#FacesBehindPlaces is a special series that spotlights the guides and storytellers who bring our favourite destinations and experiences to life
Anja, Rickshaw driver
Anja can tell you which nationalities tend to visit Hampi by the season. ‘Israelis in October,” he says over the phone from Karnataka, which is currently under COVID-19 lockdown until mid-May. “In December, Europeans and Asians. In January, Britishers and Australians, lots of them. In March and April, the hippies at the end of their India visit, they’ve spent all their money and they come to celebrate Mahashivratri or play Holi before they leave. And in August, the French, Spanish and people from the Netherlands.”
Anja would know: he’s been ferrying travellers around Hampi for 12 years, showing them the temples, waterfalls and sunset-points—where he will patiently take any number of photos—alongside lesser-known spots like one with larger-than-life thalis carved into rock, as if for eating off a boulder.
“I’m sorry, i haven’t spoken to anyone in English for a year,” he says, though I assure him he sounds fine, “I’m really sad about my home and my job.” His mother still works at a temple and is the other earning member, but the lockdown dried up his source of income for his family of five, including his young son whose physical challenges need regular medical check-ups. He now works three jobs, in plumbing and delivering groceries.
As a tourist driver, his day starts at 5am when the busloads and passenger trains arrive, but many travellers find him via word of mouth—other visitors or even an online search as Anja’s name pops up on blogs and travel websites.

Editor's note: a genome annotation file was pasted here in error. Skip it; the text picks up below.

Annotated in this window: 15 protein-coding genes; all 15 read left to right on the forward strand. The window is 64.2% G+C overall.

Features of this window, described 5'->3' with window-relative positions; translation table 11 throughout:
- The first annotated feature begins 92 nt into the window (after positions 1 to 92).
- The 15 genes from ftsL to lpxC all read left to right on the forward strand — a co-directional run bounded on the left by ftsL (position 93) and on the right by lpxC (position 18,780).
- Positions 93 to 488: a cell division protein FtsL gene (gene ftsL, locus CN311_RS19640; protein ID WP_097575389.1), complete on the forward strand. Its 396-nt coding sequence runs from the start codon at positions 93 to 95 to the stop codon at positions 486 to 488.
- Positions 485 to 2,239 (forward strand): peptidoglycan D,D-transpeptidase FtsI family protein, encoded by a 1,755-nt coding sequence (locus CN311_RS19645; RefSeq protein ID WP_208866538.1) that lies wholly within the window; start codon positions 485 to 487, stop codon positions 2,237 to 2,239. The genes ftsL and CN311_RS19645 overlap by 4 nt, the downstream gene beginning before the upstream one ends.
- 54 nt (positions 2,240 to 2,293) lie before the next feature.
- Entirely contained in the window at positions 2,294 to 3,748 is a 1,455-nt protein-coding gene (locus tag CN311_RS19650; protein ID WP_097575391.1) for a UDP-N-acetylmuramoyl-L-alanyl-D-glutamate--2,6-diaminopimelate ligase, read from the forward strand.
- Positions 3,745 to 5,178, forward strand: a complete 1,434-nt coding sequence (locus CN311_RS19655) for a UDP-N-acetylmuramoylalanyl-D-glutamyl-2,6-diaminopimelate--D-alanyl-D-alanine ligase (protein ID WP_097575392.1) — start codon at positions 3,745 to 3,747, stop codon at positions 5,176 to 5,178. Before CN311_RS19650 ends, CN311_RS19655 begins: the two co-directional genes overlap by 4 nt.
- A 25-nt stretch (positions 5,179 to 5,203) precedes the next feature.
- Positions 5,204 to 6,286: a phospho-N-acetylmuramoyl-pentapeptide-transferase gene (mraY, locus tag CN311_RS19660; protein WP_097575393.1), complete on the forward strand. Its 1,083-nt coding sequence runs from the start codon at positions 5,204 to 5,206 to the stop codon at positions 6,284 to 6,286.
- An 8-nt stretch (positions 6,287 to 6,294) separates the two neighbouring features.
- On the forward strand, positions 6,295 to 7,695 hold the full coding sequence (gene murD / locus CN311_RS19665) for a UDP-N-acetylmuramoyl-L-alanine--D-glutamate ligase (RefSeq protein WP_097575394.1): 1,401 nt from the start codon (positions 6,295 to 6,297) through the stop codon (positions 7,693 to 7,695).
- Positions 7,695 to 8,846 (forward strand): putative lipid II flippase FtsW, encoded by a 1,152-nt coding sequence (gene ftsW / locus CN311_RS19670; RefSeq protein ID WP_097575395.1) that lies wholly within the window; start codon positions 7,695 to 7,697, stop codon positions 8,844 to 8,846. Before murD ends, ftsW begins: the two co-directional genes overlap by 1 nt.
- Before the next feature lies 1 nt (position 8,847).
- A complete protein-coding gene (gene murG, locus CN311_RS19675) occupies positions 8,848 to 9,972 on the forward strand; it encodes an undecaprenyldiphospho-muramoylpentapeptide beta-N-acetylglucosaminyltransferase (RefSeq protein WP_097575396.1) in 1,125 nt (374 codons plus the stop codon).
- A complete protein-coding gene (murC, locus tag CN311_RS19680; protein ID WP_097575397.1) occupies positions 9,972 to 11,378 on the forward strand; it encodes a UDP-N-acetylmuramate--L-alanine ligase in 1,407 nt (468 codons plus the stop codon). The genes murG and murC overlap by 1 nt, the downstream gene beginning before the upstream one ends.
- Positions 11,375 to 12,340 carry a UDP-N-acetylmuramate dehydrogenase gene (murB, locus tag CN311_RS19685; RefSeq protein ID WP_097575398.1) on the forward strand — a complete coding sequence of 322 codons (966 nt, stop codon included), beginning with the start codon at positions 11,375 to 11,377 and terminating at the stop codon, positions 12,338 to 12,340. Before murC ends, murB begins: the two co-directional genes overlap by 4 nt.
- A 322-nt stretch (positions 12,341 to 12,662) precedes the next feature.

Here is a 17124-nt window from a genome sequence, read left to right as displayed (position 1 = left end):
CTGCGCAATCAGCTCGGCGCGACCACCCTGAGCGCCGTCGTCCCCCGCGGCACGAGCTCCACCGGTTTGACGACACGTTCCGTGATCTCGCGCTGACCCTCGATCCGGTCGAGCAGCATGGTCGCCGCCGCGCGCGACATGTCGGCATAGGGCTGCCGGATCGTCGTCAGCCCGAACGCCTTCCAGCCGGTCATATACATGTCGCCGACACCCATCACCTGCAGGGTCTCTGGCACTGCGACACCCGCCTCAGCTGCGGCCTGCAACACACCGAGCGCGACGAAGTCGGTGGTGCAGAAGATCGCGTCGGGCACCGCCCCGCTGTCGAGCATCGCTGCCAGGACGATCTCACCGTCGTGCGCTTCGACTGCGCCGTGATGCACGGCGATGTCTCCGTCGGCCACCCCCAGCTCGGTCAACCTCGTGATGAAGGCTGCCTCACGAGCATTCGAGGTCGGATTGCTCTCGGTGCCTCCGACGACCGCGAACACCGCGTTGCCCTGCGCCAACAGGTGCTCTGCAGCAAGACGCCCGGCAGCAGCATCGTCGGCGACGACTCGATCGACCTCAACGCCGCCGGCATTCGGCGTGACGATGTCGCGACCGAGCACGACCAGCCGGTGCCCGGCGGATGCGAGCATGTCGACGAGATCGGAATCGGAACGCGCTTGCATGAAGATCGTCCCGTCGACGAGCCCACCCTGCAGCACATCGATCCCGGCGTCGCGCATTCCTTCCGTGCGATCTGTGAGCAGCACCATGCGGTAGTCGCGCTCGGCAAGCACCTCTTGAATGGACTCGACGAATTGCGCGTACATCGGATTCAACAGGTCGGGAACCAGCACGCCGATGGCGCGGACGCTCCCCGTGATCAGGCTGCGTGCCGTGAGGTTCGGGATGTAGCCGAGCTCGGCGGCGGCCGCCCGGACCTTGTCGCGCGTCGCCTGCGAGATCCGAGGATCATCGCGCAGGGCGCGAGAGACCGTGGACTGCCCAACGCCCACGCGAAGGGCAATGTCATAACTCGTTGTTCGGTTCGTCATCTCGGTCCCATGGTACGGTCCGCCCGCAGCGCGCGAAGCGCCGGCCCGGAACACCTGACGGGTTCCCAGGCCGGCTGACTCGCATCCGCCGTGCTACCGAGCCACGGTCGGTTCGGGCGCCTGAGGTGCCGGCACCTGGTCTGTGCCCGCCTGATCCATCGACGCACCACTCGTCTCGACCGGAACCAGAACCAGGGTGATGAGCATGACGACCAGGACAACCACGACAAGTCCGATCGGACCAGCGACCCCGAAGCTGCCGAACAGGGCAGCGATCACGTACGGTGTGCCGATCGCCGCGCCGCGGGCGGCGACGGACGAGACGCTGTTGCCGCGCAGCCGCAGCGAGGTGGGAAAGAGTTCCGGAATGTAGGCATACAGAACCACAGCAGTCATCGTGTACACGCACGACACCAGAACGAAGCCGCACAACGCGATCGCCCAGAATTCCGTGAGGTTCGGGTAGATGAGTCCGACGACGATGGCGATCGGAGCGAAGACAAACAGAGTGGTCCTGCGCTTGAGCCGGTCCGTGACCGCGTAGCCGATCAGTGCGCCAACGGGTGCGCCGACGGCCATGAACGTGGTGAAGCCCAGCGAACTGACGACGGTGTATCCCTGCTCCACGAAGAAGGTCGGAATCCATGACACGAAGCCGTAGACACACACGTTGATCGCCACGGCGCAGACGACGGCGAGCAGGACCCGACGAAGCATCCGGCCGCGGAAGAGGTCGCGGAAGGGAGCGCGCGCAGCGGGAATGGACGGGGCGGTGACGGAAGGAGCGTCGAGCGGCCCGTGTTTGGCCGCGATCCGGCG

You can see Hampi in half a day, he says but you really need three days to absorb it all. He may not have the knowledge or training of a licensed guide, but he has a local’s feel for the land and passes on the history he’s learned and the stories he’s heard from his grandmother, who’s now 102 years old.
It’s a symbiotic relationship: “Anja like ganja” is how Pujari Anjaneya has learned to teach visitors to pronounce his nickname. In school until the eighth grade and most fluent in Kannada and Telugu, Anja learned on the job to converse in English and Tamil, and also picked up a smattering of Hindi, Spanish, Italian, German and Hebrew. You are as likely to hear a Tamil film song playing in his auto as English hip-hop or even opera—the bits and pieces of travellers who’ve passed through his life and left an impression, in much the same way that this cheerful, easygoing man and his temple town do.
You can contact Anja on 0-9535358364.